In honor of the 100th issue of The People Geekly, Culture Amp's weekly newsletter for people geeks, we asked readers to submit their favorite articles and tell us why they look forward to the People Geekly each week.
The People Geekly includes a curated list of stories about diversity and inclusion, company culture, learning and development, and leadership. In our past 99 issues, we've shared over 200 articles with our community.
If you find (or write) an article that you think other people geeks would enjoy, send it to email@example.com and we’ll add it to our list for consideration.
Enjoy this selection of our reader's favorite articles!
Reader-Submitted Favorite Articles
People Geekly 88, the Returnship. I love how this builds diversity in the workplace, but also taps into a talent pool of highly-skilled people who may otherwise not be reached. It's an innovative approach to both problems.
A lot of 'stuff' lands in my inbox every week. A lot of that 'stuff' doesn't get looked at for a few days, but you can be sure that when the People Geekly arrives the first thing I do is read it, open up the articles and let them live in my browser. (I have blocked off an hour each day for reading). The stories that I found most impactful are too many to count. But my top three in order of making me go 'heck yeah', making me laugh and making me question my assumptions would be:
- Making me go 'heck yeah': (Issue 97) 'Should you help employees to quit'. This is a no brainer and some of the concepts touched on should be business gospel. "The program also encourages managers to think more like career coaches than micromanagers preoccupied by short-term needs." Bazinga!!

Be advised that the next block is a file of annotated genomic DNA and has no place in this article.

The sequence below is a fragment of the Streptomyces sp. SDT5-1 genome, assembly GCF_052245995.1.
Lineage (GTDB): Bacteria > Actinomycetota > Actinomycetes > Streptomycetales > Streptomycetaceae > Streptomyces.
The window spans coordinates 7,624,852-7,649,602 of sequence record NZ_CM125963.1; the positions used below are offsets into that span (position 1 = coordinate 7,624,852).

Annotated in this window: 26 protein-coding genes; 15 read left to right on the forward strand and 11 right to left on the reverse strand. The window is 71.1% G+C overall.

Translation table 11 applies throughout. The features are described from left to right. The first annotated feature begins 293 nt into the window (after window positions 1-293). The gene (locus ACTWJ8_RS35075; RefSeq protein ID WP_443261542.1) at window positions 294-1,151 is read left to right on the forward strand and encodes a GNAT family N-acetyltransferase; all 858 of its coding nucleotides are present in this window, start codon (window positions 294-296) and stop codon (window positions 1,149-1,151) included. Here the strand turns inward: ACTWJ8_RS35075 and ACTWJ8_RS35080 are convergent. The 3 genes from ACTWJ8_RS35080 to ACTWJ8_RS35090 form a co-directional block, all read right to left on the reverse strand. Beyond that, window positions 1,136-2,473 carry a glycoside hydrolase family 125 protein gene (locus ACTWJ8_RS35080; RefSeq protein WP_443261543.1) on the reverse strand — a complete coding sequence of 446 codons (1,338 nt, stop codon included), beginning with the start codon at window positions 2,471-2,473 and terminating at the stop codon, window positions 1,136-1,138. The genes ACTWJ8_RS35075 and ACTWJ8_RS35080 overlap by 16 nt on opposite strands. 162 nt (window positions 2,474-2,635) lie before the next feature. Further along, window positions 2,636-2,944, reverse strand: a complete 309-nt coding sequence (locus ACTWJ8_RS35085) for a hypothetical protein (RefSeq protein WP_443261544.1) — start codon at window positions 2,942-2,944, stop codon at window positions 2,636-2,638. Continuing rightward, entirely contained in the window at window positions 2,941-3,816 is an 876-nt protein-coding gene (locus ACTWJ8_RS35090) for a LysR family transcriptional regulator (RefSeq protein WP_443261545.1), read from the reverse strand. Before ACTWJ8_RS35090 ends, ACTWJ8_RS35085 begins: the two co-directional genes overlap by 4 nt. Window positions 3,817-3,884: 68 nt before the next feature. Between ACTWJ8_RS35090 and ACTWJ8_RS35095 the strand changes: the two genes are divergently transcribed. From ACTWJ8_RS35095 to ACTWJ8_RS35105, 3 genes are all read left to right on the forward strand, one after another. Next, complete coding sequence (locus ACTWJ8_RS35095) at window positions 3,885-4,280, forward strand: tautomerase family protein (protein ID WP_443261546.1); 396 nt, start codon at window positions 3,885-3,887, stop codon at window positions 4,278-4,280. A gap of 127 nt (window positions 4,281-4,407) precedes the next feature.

- Making me laugh: (Issue 75) The future of work in fun charts. So true and so amusing. "The size of Middle Management will swell as the number of people who aren’t that important flood the workforce."
- Making me question my assumptions: (Issue 97) Understanding Constructive Non-Conformity. "[Standard Practices] can also get us stuck, decrease our engagement, and constrain our ability to innovate or to perform at a high level."
One of my favourite articles was one called 'Taller than the Trees', it summarised a short documentary made in Japan about modern work/life balance pressures. I loved the article because it is a universal subject that connects us all. It is an interesting look at an aging population, being a main caregiver and balancing your work pressures. It was good to see that the story came from a male perspective of being the main caregiver, which over time I hope to see more of - both genders sharing care-giving responsibilities. I shared this article on LinkedIn and across our team, it threw up some interesting discussions and that is what I love the most about the People Geekly - it gets people talking and stimulates debates on core topics facing most organisations.